In case one-third of a person's property would sufficiently meet the expense (of sending a deputy on hajj from his town), it is sinful for him, (while dying), to will the amount of money that will not suffice for sending a deputy from his town or to command that a deputy should be sent from some other place. If he did not appoint the place or the amount of money, a deputy is sent from his town, even if he died on his way for hajj. No one can go on hajj with his own money on behalf of a person who commanded his hajj while dying. If anyone does, hajj will belong to himself. The dead person's debt of hajj will not have been paid. The person who makes hajj can present its thawab to the dead person after the hajj. The dead person's hajj is performed by using one-third of the property left by him, or the money which he reserved from one-third of his property, and by starting the journey from his town. The deputy may as well add some of his own money to this. If the money reserved is insufficient a deputy can be sent from any place offering convenience. If it is still impossible, the (dead person's) will becomes invalid. If a person is alive but disabled (for hajj), he has to give the person he deputes enough money to enable him to go on hajj from his town. If the dead person did not add the stipulation that the hajj should be done by using the property he left behind, his inheritor can send a deputy with his own property, whether or not he has the intention to take the expense from one-third of the heritage. If he has the intention to take it from the dead person's property, he cannot go on hajj himself. In the hajjes of tamattu' and qiran the cost of the qurban belongs to the deputy. If the deputy swears that he has made the hajj he is to be believed. No one can ask him to return the money. A deputy who has been perfidious can be dismissed before the assumption of the ihram.

A person for whom zakat and hajj become fard, first goes on hajj, immediately, and then gives zakat of what is left from the hajj. If he cannot go on hajj, he gives all of the zakat. After the time for hajj has come, that is, after the hajj has become fard, it is not permissible to spend the money for hajj buying things one needs, such as a house or a year's supply of food. One has to go on hajj. But it is permissible to buy them before the time of hajj comes. For hajj does not become fard before its time comes.

It is necessary to provide the conditions for performing the hajj. But a woman does not have to get married or imitate the Shafi'i Madhhab in order to go on hajj. For, the husband does not have to take his wife on hajj. Nor is it permissible for her to contract a temporary marriage with a man going on hajj. This is written in Durr-ul-muntaqa.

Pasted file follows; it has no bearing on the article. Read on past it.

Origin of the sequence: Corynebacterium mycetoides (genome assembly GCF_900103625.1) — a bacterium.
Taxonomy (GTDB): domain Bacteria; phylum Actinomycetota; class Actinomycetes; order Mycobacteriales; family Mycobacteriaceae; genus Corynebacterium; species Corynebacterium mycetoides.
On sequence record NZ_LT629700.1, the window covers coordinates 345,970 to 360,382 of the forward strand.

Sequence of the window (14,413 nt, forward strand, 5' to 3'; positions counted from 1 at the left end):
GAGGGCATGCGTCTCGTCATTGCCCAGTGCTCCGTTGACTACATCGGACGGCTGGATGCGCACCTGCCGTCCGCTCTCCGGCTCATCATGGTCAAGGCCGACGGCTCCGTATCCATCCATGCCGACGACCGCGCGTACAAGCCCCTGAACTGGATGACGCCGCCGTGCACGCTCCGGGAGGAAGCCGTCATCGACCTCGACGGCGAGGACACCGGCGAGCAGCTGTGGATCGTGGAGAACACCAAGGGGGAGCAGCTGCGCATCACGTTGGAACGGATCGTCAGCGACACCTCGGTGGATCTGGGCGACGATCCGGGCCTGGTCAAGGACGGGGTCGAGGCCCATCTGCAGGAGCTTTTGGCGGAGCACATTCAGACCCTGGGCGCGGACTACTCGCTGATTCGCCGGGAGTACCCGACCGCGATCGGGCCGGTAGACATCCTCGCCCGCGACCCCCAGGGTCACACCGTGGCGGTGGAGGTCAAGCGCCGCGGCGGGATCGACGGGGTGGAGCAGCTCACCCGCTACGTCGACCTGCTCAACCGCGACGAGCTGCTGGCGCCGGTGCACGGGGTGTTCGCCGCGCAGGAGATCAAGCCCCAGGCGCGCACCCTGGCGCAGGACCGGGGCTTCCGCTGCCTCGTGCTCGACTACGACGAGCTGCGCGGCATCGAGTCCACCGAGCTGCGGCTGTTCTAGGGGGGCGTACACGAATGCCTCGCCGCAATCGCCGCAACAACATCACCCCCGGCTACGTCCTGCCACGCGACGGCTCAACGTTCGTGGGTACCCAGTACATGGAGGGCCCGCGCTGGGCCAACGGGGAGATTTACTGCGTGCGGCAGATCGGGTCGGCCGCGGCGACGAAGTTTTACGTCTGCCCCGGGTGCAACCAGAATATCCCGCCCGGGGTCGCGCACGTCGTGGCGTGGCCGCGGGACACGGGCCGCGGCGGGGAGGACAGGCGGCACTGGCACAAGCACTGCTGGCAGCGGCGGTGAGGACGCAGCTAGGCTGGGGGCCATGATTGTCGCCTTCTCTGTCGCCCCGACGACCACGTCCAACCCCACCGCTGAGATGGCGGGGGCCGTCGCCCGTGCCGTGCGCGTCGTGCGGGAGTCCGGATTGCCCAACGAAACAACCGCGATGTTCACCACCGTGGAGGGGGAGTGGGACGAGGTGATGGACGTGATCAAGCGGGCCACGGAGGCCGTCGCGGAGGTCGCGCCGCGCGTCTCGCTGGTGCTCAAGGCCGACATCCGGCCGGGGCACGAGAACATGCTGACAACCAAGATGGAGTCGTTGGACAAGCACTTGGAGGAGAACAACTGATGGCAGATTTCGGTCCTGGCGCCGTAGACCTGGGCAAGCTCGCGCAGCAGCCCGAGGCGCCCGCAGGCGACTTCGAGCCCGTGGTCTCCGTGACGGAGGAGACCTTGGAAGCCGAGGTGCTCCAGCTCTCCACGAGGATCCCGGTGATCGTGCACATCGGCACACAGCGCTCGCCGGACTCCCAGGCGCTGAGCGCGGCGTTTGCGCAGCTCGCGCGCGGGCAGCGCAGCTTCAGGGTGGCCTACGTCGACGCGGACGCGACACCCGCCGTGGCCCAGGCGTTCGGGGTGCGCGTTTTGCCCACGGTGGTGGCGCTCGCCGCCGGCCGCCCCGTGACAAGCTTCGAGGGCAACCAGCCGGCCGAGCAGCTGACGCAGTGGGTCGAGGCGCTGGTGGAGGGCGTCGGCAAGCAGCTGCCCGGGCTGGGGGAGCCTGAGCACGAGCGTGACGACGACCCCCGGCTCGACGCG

If a person lacking one of the conditions for incumbency goes on hajj he has made a supererogatory hajj. He will have to make hajj again when the conditions are completed. If a person lacking one of the conditions for performance goes on hajj, he has performed the fard.

A woman cannot go on hajj without a man to accompany her. Her hajj will be accepted if she goes, but it is haram. When she goes with her husband (or eternally mahram relative), it is haram for her to join men in a hotel, during the tawaf and sa'i, or while throwing stones, which would not only annihilate the thawab for hajj but would also cost her a grave sin. A woman without any eternally mahram relatives sends a deputy in her place when she is old, when she cannot see any more, or when she catches an incurable disease. She does not send a deputy before then.


Hajj is not sahih if any one of these three faraid is not fulfilled.

1 - To make the hajj in an ihram. An ihram, like large bath towels, consists of two white pieces of cloth, one of which is wrapped around that part of the body below the waist and the other is wrapped around the shoulders. It is not fastened with thread or secured with knots. Before beginning the Tawaf, it is sunnat to wrap the Ihram round the upper part of body, with the middle part of the ihram under the right arm and its two ends on the left shoulder.

For people who come (to Mecca) from long distances for hajj, 'umra, trade or for any other purpose, it is haram to go through the places called Miqat and enter the Harem, that is, the blessed city of Mecca, without the ihram on. Any person who passes by (the miqat without the ihram on) has to return to the Miqat and put on the ihram. If he does not put on the ihram he will have to kill an animal of qurban. Between the places called Miqat and the Harem, that is, the city of Mecca, is called Hil. People who intend to remain in the Hil for some business while going through the Miqat and people who live in the Hil are permitted to enter the Harem without the ihram except when they intend for hajj. For example, the city of Jeddah is in the Hil. The Harem is a little larger than the blessed city of Mecca and its boundaries are determined by stones set up by the Prophet Ibrahim 'alaihis-salam.' The stones have been replaced many times. For hajj the inhabitants of the Hil put on the ihram in the Hil and those who live in the Harem put it on in the Harem. The ihram is assumed when passing through the places of miqat, intending in the prescribed way and saying the prescribed prayers. It is permissible -even better- to assume the ihram before reaching the places of miqat or even in your hometown (or country). It is permissible but makruh to assume it before the months of hajj.